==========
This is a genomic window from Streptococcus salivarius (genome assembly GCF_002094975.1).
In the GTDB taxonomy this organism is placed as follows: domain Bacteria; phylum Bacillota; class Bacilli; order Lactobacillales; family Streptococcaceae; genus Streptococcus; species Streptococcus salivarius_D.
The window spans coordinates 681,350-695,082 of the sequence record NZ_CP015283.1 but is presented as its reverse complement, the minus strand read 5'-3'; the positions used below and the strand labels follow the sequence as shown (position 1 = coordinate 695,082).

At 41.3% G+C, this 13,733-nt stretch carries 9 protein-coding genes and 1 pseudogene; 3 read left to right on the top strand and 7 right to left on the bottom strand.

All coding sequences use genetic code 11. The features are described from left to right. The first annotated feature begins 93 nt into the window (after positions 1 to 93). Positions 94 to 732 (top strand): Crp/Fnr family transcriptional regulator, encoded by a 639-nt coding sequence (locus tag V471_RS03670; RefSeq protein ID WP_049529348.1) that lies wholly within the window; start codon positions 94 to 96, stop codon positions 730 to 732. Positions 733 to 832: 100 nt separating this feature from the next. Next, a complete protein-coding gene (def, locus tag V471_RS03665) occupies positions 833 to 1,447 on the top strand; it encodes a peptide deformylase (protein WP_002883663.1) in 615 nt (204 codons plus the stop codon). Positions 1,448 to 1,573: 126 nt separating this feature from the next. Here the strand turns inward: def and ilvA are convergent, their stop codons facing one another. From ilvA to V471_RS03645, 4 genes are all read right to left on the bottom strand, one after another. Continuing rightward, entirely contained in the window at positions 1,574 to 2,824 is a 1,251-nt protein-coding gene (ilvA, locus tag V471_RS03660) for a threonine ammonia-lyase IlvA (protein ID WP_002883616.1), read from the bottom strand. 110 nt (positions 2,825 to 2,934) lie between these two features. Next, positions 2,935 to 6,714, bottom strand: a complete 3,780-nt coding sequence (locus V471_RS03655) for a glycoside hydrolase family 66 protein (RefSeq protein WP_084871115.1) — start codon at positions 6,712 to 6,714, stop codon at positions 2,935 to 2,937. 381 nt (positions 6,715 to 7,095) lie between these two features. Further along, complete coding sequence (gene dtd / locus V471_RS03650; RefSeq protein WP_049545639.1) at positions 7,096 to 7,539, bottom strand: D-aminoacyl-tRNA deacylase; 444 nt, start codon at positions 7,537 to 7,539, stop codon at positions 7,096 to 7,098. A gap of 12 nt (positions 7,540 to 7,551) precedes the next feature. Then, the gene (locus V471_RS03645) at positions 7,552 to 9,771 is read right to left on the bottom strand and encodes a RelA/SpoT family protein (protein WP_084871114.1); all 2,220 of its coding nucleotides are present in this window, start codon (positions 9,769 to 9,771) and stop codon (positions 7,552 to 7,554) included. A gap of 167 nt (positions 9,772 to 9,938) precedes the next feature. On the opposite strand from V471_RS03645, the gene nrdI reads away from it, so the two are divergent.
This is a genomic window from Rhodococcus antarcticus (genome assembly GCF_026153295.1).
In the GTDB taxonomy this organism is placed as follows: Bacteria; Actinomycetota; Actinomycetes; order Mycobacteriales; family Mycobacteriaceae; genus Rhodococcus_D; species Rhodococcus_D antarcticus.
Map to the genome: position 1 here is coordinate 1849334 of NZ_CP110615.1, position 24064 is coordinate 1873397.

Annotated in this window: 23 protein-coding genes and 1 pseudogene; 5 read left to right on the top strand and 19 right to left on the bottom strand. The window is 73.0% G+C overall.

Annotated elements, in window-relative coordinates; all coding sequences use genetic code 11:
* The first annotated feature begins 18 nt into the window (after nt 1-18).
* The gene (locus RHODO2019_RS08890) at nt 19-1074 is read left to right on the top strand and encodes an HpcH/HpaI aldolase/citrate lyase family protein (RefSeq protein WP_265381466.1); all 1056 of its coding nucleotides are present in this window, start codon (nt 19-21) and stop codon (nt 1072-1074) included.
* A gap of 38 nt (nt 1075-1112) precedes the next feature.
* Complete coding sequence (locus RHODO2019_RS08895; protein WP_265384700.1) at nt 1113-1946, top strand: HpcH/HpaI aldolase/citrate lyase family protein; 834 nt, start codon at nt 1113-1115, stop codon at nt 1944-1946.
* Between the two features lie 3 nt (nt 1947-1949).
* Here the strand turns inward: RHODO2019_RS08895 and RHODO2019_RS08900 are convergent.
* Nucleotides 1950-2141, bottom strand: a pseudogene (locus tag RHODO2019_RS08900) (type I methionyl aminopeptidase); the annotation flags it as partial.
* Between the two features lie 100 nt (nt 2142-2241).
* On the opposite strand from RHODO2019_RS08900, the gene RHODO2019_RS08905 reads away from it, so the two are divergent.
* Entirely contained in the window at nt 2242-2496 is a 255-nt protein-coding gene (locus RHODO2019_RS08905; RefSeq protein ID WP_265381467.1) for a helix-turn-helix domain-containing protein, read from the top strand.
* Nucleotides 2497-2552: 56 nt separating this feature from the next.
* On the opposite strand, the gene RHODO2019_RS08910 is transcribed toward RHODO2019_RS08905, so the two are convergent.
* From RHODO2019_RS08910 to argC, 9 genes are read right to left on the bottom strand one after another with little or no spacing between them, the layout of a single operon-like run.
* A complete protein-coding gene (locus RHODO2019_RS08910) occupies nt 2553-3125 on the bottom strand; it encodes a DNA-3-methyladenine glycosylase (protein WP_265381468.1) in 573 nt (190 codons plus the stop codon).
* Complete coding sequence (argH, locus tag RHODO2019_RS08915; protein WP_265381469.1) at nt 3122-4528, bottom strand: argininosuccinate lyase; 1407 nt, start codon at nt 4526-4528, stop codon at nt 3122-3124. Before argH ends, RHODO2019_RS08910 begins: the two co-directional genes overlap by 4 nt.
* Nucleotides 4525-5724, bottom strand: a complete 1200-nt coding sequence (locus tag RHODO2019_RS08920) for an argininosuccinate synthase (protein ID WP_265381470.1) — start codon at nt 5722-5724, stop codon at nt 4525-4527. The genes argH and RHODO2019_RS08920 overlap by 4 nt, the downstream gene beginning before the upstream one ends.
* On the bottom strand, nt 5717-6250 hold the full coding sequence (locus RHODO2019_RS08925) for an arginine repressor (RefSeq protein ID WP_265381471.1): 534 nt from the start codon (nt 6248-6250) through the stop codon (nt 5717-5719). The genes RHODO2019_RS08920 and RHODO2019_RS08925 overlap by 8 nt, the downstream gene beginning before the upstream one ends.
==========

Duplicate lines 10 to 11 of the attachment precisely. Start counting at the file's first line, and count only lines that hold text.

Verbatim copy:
Annotated elements, in window-relative coordinates; all coding sequences use genetic code 11:
* The first annotated feature begins 18 nt into the window (after nt 1-18).